The first 4 questions experts ask themselves before designing anything

Designers sketching before making the final design

While you may think that designers create purely from the heart, many balance their creative flair with careful pragmatism and problem-solving skills. See below for tips on how to think like a designer.

Whether you’ve never designed anything before, or consider yourself a design wizard, there are a few brainstorming principles you can start every design project with in order to help you create a design that clearly communicates what you are trying to say.

In fact, many designers follow these rules when creating a design. They do this to organize their ideas and simplify what they are trying to achieve—and this is even before they put pen to paper. If you’re wanting to create a design, but don’t know where to begin, by asking yourself the below questions, you will start to think like a designer and make the design process a lot easier for yourself.

1. Ask yourself: What is the purpose of my design?

It may surprise you to learn that graphic design has a very similar process to product design because both attempt to solve a problem or paint point. The first place to start when creating a design is to give your project a clear and simple headline. This way, later in the project, if you hit a creative roadblock or find yourself confused, this headline can serve as your overarching goal that helps shape your design choices.

If you’re designing an Instagram image, your headline could be: A bold and bright Instagram tile to help promote my next event. In this headline, you have outlined the type of design, the medium you want to promote it on, and the purpose of your design.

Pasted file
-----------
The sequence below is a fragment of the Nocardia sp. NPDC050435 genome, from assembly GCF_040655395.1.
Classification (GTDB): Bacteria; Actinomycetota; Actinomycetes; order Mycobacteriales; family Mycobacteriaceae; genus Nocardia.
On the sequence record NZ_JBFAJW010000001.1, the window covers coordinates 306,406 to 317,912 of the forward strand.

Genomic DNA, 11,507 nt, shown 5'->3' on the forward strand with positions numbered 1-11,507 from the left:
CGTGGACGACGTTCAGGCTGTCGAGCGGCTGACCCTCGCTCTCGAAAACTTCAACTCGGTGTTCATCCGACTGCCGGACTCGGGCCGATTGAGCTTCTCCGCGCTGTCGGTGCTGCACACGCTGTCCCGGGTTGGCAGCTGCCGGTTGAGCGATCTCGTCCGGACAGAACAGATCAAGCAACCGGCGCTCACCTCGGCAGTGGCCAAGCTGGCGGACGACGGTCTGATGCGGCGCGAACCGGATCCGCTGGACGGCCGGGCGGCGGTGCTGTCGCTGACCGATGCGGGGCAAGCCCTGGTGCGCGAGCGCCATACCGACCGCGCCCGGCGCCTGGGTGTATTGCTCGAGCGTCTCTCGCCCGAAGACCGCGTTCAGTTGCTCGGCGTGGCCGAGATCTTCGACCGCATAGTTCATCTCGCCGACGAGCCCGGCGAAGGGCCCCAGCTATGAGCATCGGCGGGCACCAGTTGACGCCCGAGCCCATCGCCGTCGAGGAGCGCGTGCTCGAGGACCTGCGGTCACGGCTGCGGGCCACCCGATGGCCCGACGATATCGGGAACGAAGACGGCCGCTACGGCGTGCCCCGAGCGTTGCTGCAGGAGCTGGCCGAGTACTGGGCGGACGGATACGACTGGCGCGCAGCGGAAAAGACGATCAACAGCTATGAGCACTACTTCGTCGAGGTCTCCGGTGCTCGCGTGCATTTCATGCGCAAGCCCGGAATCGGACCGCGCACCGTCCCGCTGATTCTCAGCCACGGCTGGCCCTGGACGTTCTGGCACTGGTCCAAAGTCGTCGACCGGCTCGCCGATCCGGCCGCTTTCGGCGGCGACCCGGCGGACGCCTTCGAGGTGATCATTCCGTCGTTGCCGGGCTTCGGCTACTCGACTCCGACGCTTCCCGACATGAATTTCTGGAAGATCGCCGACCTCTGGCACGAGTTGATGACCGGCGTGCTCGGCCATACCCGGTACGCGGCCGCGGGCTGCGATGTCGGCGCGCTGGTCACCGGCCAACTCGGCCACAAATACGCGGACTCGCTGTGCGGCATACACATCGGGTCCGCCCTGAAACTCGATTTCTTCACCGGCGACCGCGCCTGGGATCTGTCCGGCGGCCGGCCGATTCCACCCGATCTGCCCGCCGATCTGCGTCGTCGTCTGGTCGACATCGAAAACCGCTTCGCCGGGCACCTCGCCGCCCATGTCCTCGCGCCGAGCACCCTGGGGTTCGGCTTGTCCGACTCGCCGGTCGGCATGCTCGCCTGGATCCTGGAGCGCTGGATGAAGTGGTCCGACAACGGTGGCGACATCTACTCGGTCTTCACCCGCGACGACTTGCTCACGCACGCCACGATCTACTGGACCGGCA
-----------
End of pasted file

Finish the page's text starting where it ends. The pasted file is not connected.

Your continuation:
2. Ask yourself: What already exists?

The next step, (despite how excited you are to start choosing templates and colors) is to dive deep into research. This will help you start to form a mental mood board of what already exists. When researching other designs and concepts, take time to assess what elements you like, and what design elements look cluttered and disjointed.

Take note of the elements you like, so you can use these ideas when plotting out the structure of your design later in the process.

3. Ask yourself: What problems am I trying to solve?

The next step involves asking yourself further questions so that you can create a clear brief for your design. This also helps you streamline the intent of your design. Below are the types of questions to ask yourself:

What is the problem I am trying to solve?

Here, you are trying to identify the challenges that you are facing, and what you are trying to solve through your design. Using our earlier Instagram example: The problem is that there may not be enough people attending your event. And the solution is that you are using design to attract people there via social media marketing.

Who is the design for?

When designing, it’s important to consider who your audience is, and what their needs are. Things to consider include: The age demographic you want to target, the medium the design will be marketed on, and what type of designs they are likely to be attracted to.

What do you want the design to feel like?

Instead of focusing on the aesthetics of your design, you are focusing on the emotions you want your design to elicit. Fun or serious? Joyous or downcast? This will help you when choosing colors, fonts, and layouts.

3. Ask yourself: What do I want it to look like?

Now that you’ve outlined the key goals of your design project and have built a structure that will inform your design, it’s time to decide what you want your design to look like. Many designers find it helpful to grab a pen and paper and roughly sketch the key elements of their design.

With Canva, there are thousands of pre-designed, designer approved templates that you can use and customize to your own preferences, or you can create a design from scratch.

If you need more inspiration before starting your design, you can start to create a mood board to make it easier when choosing your font, color palette, and templates. You can also use Pinterest, Designspiration, Dribbble, and Google images for further inspiration.